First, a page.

2012 Volkswagen Jetta GLI Autobahn automatic: Perfect car for the perfect road

2012 Volkswagen Jetta GLI Autobahn

2012 Volkswagen Jetta GLI Autobahn

If there’s such a thing as perfect road for every car—and there must be—that road for the 2012 Volkswagen Jetta GLI would wind through the woods. It would be narrow but not claustrophobic. It would have curves, tight enough to require downshifting to second gear but with occasional blasts to third.  There should be hills, but more importantly, little rises and hollows, some right in the middle of a turn so a driver has to tiptoe through the loft ‘em ups but really crank it when the car hits a mid-turn pavement perigee.

OK, so maybe that latter is an overstatement because the pavement is really on the ground and it can’t get much closer to the earth. But there should be no doubt that the GLI is capable of flying down a road such as this. Because if there’s a perfect word for the 2012 Volkswagen Jetta GLI, it’s agility.

In that, it’s very much like the Volkswagen GTI, and in fact, one could be excused for saying that the Volkswagen Jetta GLI is a Volkswagen GTI with a trunk. One would be wrong of course, but the two Volkswagens do have definite and deliberate similarities.

Some differences are obvious. The GTI is a hatchback and the GLI a sedan, and the GTI is a standalone model, not a version of the Golf, while the GLI is a Jetta GLI. We don’t know why.

Less apparent is the wheelbase. The GTI has 101.5 inches between the front and rear wheels while the GLI measures in at 104.1 inches. The GLI is a lot (relatively speaking) longer than the GTI, at 182.2 inches versus 165.9 inches. The GTI is a smidge over an inch taller, however, at 57.8 inches. The standard GLI stands a little over an inch higher than the other Jetta models, the former at 56.6 inches, the latter at 57.2.

The Jetta GLI and the GTI have the same engine and transmissions, however. The 2.0-liter turbocharged four is rated at 200 horsepower and 207 lb-ft of torque. It’s stronger than the gross numbers would suggest, however, as torque peaks at a low 1700 rpm, remarkable for a small four-cylinder, turbocharged or not.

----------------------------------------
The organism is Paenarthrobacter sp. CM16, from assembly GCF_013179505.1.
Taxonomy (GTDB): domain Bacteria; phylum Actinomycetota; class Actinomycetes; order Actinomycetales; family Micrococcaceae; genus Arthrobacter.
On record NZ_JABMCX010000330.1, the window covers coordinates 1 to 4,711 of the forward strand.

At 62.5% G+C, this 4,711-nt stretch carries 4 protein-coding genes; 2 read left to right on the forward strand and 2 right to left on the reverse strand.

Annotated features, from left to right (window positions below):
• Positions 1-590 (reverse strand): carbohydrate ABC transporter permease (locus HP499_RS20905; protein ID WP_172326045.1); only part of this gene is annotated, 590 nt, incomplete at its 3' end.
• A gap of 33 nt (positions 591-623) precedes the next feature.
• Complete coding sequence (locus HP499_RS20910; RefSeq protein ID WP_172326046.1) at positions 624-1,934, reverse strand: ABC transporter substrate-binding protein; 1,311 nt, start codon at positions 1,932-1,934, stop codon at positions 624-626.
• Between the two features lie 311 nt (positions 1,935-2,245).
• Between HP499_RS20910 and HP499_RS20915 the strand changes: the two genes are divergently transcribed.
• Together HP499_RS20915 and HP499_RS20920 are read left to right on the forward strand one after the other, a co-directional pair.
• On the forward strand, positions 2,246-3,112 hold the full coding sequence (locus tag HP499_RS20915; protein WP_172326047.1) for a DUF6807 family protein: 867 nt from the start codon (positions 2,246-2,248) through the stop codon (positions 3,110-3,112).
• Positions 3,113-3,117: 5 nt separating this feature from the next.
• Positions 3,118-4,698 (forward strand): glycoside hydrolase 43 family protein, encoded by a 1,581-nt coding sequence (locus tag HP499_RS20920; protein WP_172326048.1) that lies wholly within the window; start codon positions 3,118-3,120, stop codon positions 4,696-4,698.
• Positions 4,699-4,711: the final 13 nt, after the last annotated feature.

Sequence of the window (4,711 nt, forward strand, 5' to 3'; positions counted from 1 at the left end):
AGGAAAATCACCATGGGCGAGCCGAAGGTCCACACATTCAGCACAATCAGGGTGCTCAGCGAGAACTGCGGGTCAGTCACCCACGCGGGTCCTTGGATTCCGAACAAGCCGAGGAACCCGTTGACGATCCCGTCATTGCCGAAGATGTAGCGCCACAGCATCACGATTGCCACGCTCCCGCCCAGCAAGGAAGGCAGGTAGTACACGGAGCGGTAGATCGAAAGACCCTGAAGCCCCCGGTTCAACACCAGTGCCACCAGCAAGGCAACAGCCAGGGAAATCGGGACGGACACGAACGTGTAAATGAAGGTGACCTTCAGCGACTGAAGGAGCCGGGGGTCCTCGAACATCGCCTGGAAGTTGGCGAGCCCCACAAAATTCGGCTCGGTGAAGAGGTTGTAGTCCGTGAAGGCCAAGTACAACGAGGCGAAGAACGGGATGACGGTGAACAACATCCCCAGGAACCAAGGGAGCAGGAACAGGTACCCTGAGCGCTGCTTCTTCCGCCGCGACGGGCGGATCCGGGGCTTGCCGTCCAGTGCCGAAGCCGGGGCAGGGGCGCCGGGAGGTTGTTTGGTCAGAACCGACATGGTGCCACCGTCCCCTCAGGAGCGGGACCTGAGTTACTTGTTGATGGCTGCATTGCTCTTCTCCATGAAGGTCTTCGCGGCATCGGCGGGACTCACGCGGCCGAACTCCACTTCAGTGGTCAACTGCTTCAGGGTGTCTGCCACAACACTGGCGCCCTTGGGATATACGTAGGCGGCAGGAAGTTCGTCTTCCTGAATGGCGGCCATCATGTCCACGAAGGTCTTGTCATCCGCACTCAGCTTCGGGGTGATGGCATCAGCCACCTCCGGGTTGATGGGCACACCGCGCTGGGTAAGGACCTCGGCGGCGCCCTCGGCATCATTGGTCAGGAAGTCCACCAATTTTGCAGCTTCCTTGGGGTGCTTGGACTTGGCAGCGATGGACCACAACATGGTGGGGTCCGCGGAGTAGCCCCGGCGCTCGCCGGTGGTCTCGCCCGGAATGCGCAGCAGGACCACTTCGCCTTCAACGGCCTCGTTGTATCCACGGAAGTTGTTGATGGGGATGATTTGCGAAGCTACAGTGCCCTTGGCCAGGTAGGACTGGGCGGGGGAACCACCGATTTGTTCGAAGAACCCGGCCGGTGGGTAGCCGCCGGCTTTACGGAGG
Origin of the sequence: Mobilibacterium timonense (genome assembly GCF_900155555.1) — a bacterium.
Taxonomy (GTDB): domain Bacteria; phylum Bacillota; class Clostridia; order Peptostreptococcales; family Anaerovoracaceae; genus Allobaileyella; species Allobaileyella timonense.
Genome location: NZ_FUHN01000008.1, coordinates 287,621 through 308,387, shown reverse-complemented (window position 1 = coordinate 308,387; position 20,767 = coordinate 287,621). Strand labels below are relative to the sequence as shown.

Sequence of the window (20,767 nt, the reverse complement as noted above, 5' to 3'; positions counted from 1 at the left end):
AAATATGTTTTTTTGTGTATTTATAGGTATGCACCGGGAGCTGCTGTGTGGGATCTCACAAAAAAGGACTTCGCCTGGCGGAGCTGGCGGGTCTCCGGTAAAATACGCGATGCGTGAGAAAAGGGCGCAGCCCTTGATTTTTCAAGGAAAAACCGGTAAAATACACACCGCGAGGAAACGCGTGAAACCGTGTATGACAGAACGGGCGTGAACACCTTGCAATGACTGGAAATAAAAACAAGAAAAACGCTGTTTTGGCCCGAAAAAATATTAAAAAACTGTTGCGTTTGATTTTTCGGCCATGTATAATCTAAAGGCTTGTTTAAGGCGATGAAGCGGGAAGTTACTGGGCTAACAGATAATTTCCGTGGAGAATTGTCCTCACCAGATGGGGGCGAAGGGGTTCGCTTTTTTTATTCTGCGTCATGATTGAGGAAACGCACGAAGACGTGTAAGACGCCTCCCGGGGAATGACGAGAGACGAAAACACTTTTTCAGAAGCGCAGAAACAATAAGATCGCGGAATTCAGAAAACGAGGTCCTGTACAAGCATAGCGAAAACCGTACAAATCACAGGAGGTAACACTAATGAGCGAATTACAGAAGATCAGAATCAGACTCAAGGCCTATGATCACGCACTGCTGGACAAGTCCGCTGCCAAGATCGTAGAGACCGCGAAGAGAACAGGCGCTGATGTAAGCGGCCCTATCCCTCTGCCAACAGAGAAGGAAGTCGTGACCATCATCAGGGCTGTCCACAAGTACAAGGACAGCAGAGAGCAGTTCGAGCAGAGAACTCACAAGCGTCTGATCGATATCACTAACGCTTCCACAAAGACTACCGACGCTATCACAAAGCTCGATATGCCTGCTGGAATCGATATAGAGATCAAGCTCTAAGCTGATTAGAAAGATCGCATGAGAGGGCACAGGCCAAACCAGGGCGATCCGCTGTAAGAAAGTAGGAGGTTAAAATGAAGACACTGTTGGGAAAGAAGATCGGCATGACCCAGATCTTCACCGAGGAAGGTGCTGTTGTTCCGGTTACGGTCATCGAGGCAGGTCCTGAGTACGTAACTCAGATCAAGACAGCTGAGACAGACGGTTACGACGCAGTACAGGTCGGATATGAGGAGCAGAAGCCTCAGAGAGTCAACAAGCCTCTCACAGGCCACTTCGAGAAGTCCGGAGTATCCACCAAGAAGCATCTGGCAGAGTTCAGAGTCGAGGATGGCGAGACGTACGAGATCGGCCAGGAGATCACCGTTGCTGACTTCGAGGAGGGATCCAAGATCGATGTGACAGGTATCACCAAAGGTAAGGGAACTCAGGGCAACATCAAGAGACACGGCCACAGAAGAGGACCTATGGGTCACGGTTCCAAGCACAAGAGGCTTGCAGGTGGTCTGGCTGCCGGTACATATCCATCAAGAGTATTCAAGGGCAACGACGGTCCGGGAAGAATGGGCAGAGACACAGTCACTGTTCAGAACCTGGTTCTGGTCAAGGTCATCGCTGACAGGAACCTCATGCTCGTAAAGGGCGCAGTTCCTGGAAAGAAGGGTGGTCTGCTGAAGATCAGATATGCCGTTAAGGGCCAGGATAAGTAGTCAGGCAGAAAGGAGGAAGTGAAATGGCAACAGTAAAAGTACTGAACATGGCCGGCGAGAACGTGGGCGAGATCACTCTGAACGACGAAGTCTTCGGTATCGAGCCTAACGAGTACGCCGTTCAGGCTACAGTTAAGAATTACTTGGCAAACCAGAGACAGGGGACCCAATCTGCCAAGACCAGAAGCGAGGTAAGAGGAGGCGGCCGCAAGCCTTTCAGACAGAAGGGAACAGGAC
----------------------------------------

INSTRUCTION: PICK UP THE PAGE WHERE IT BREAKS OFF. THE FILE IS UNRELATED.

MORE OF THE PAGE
2012 Volkswagen Jetta GLI Autobahn interior with automatic

The 2012 Volkswagen Jetta GLI Autobahn with the automatic transmission comes with paddle shifters on the steering wheel.

The advantage of the low torque peak—and in reality, a broad torque spread—isn’t necessarily felt in drag race style acceleration but in driving around town, or more importantly for the GLI, on the perfect road. Torque is just a toe tap away, and it’s torque that makes acceleration.

The engine comes paired to the same choice of transmissions, a conventional six-speed manual transmission or Volkswagen’s DSG dual-clutch automatic. The latter is familiar to fans of sporty Volkswagens, but those who aren’t, it’s like a manual gearbox but with electronic controls. The Jetta GLI can be left to shift for itself, however, like a regular automatic, but it can also be shifted up or down with the gearshift or with paddles on the steering wheel.

It’s frustrating to those who have spent years perfecting manual transmission talents, but the DSG transmission is quicker on the upshift or down, neatly matching revs on the downshift and even making neat sounds doing it.

The Jetta GLI also gets the same rear suspension as the GTI. While lesser Volkswagen Golf and VW Jettas have a twist-beam rear suspension, the GTI and Jetta GLI receive the same fully independent multi-link arrangement. The Volkswagen XDS cross differential system first used on the GTI is used on the GLI as well. The XDS system helps prevent wheelspin on the inside front wheel during hard cornering.